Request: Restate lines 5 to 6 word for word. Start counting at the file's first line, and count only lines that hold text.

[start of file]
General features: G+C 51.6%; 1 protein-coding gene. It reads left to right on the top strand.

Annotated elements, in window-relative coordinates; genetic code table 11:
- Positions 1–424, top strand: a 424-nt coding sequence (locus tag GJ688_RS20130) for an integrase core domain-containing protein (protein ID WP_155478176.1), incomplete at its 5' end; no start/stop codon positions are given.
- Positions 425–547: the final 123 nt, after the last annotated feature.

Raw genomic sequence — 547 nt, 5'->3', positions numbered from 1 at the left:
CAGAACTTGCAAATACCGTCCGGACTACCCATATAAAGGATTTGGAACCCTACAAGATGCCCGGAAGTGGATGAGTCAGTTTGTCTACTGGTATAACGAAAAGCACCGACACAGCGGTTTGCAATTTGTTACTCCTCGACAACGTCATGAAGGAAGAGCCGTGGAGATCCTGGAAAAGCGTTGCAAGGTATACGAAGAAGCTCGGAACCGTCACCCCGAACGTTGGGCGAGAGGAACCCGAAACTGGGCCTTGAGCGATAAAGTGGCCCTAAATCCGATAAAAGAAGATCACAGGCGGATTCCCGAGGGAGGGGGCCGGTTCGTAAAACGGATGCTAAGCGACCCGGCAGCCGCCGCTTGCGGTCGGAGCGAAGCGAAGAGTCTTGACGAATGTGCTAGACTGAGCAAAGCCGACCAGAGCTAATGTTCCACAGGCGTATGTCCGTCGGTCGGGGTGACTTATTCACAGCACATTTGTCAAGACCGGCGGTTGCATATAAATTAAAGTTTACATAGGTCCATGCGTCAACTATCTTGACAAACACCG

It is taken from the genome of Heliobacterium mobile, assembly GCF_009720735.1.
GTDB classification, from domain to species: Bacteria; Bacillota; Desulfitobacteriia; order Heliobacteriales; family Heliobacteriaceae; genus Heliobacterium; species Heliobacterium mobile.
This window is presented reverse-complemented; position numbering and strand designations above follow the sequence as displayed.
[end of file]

Raw genomic sequence — 547 nt, 5'->3', positions numbered from 1 at the left:
CAGAACTTGCAAATACCGTCCGGACTACCCATATAAAGGATTTGGAACCCTACAAGATGCCCGGAAGTGGATGAGTCAGTTTGTCTACTGGTATAACGAAAAGCACCGACACAGCGGTTTGCAATTTGTTACTCCTCGACAACGTCATGAAGGAAGAGCCGTGGAGATCCTGGAAAAGCGTTGCAAGGTATACGAAGAAGCTCGGAACCGTCACCCCGAACGTTGGGCGAGAGGAACCCGAAACTGGGCCTTGAGCGATAAAGTGGCCCTAAATCCGATAAAAGAAGATCACAGGCGGATTCCCGAGGGAGGGGGCCGGTTCGTAAAACGGATGCTAAGCGACCCGGCAGCCGCCGCTTGCGGTCGGAGCGAAGCGAAGAGTCTTGACGAATGTGCTAGACTGAGCAAAGCCGACCAGAGCTAATGTTCCACAGGCGTATGTCCGTCGGTCGGGGTGACTTATTCACAGCACATTTGTCAAGACCGGCGGTTGCATATAAATTAAAGTTTACATAGGTCCATGCGTCAACTATCTTGACAAACACCG